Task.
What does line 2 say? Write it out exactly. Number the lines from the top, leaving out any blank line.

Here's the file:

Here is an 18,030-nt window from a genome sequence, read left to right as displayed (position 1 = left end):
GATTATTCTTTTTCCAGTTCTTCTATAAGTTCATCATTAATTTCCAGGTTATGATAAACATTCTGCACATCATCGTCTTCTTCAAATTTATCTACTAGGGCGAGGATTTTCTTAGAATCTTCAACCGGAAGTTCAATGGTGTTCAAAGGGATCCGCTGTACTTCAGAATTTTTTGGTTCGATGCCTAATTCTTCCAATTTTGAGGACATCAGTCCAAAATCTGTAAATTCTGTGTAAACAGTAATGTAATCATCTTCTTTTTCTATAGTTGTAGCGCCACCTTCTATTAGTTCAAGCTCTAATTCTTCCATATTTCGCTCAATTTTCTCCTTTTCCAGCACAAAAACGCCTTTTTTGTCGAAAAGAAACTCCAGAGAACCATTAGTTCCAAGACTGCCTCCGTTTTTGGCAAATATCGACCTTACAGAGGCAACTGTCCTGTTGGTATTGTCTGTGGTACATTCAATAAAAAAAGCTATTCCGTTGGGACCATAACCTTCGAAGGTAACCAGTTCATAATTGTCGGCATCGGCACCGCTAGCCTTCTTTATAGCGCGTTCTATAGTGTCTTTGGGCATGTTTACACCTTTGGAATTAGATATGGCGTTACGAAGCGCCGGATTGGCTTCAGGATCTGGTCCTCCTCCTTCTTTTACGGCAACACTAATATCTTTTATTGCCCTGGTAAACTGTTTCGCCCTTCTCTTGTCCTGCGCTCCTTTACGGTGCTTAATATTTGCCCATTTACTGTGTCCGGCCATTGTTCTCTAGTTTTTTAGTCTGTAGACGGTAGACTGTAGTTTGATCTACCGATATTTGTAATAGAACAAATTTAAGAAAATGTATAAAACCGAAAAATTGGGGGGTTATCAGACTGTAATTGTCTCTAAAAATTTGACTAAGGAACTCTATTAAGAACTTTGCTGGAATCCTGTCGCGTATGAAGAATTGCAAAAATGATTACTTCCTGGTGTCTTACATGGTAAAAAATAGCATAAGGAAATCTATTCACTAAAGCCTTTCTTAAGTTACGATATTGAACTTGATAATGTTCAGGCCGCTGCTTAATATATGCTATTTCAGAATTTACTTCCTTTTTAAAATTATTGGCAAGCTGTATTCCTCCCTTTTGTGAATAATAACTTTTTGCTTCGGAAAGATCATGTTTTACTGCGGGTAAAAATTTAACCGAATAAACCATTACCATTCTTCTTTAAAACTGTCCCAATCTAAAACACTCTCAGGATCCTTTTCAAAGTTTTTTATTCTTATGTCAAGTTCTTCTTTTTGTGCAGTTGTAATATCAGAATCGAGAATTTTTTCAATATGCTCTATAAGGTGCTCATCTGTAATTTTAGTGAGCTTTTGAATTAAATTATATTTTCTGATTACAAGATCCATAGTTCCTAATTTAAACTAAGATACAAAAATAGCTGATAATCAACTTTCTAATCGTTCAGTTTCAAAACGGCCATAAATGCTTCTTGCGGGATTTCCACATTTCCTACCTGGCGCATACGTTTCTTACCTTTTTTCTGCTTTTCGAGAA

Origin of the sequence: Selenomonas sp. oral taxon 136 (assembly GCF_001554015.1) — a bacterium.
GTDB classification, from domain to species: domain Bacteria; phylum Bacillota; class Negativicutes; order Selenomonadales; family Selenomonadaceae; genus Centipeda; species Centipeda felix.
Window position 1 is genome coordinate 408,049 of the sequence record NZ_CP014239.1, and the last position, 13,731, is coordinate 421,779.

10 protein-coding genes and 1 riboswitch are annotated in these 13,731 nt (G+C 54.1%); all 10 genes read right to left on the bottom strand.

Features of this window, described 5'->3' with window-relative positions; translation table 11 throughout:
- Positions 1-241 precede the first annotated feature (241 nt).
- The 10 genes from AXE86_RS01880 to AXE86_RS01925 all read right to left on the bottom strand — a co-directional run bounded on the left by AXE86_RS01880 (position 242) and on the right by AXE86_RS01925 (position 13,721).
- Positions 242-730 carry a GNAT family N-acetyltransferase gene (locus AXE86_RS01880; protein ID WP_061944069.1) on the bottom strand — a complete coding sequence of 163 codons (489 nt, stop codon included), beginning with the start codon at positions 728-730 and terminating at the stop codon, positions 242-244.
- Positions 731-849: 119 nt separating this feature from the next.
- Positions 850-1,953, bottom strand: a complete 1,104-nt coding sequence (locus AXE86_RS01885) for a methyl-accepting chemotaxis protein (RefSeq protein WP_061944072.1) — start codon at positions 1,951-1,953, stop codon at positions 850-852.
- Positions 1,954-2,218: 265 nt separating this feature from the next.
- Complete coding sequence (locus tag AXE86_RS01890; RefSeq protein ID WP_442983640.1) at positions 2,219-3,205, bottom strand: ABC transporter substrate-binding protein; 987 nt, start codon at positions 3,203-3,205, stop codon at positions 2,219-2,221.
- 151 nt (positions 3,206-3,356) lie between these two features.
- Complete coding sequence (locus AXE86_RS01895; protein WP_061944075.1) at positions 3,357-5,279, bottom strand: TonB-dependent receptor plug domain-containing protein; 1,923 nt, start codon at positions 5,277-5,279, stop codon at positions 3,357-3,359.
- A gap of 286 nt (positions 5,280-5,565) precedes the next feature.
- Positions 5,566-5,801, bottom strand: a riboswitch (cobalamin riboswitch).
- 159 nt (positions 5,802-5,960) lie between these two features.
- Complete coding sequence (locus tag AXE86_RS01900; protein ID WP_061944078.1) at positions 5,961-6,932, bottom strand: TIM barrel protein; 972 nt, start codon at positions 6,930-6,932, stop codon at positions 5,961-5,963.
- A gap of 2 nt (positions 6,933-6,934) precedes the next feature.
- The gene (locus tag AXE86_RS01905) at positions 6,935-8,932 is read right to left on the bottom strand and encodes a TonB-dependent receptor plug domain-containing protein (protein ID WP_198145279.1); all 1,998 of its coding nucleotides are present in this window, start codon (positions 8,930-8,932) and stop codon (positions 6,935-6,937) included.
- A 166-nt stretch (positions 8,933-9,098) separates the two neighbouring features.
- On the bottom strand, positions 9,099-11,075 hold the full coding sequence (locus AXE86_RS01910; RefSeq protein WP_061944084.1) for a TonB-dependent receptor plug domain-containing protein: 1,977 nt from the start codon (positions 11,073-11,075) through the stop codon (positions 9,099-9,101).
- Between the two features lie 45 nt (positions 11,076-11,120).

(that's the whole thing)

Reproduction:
GATTATTCTTTTTCCAGTTCTTCTATAAGTTCATCATTAATTTCCAGGTTATGATAAACATTCTGCACATCATCGTCTTCTTCAAATTTATCTACTAGGGCGAGGATTTTCTTAGAATCTTCAACCGGAAGTTCAATGGTGTTCAAAGGGATCCGCTGTACTTCAGAATTTTTTGGTTCGATGCCTAATTCTTCCAATTTTGAGGACATCAGTCCAAAATCTGTAAATTCTGTGTAAACAGTAATGTAATCATCTTCTTTTTCTATAGTTGTAGCGCCACCTTCTATTAGTTCAAGCTCTAATTCTTCCATATTTCGCTCAATTTTCTCCTTTTCCAGCACAAAAACGCCTTTTTTGTCGAAAAGAAACTCCAGAGAACCATTAGTTCCAAGACTGCCTCCGTTTTTGGCAAATATCGACCTTACAGAGGCAACTGTCCTGTTGGTATTGTCTGTGGTACATTCAATAAAAAAAGCTATTCCGTTGGGACCATAACCTTCGAAGGTAACCAGTTCATAATTGTCGGCATCGGCACCGCTAGCCTTCTTTATAGCGCGTTCTATAGTGTCTTTGGGCATGTTTACACCTTTGGAATTAGATATGGCGTTACGAAGCGCCGGATTGGCTTCAGGATCTGGTCCTCCTCCTTCTTTTACGGCAACACTAATATCTTTTATTGCCCTGGTAAACTGTTTCGCCCTTCTCTTGTCCTGCGCTCCTTTACGGTGCTTAATATTTGCCCATTTACTGTGTCCGGCCATTGTTCTCTAGTTTTTTAGTCTGTAGACGGTAGACTGTAGTTTGATCTACCGATATTTGTAATAGAACAAATTTAAGAAAATGTATAAAACCGAAAAATTGGGGGGTTATCAGACTGTAATTGTCTCTAAAAATTTGACTAAGGAACTCTATTAAGAACTTTGCTGGAATCCTGTCGCGTATGAAGAATTGCAAAAATGATTACTTCCTGGTGTCTTACATGGTAAAAAATAGCATAAGGAAATCTATTCACTAAAGCCTTTCTTAAGTTACGATATTGAACTTGATAATGTTCAGGCCGCTGCTTAATATATGCTATTTCAGAATTTACTTCCTTTTTAAAATTATTGGCAAGCTGTATTCCTCCCTTTTGTGAATAATAACTTTTTGCTTCGGAAAGATCATGTTTTACTGCGGGTAAAAATTTAACCGAATAAACCATTACCATTCTTCTTTAAAACTGTCCCAATCTAAAACACTCTCAGGATCCTTTTCAAAGTTTTTTATTCTTATGTCAAGTTCTTCTTTTTGTGCAGTTGTAATATCAGAATCGAGAATTTTTTCAATATGCTCTATAAGGTGCTCATCTGTAATTTTAGTGAGCTTTTGAATTAAATTATATTTTCTGATTACAAGATCCATAGTTCCTAATTTAAACTAAGATACAAAAATAGCTGATAATCAACTTTCTAATCGTTCAGTTTCAAAACGGCCATAAATGCTTCTTGCGGGATTTCCACATTTCCTACCTGGCGCATACGTTTCTTACCTTTTTTCTGCTTTTCGAGAA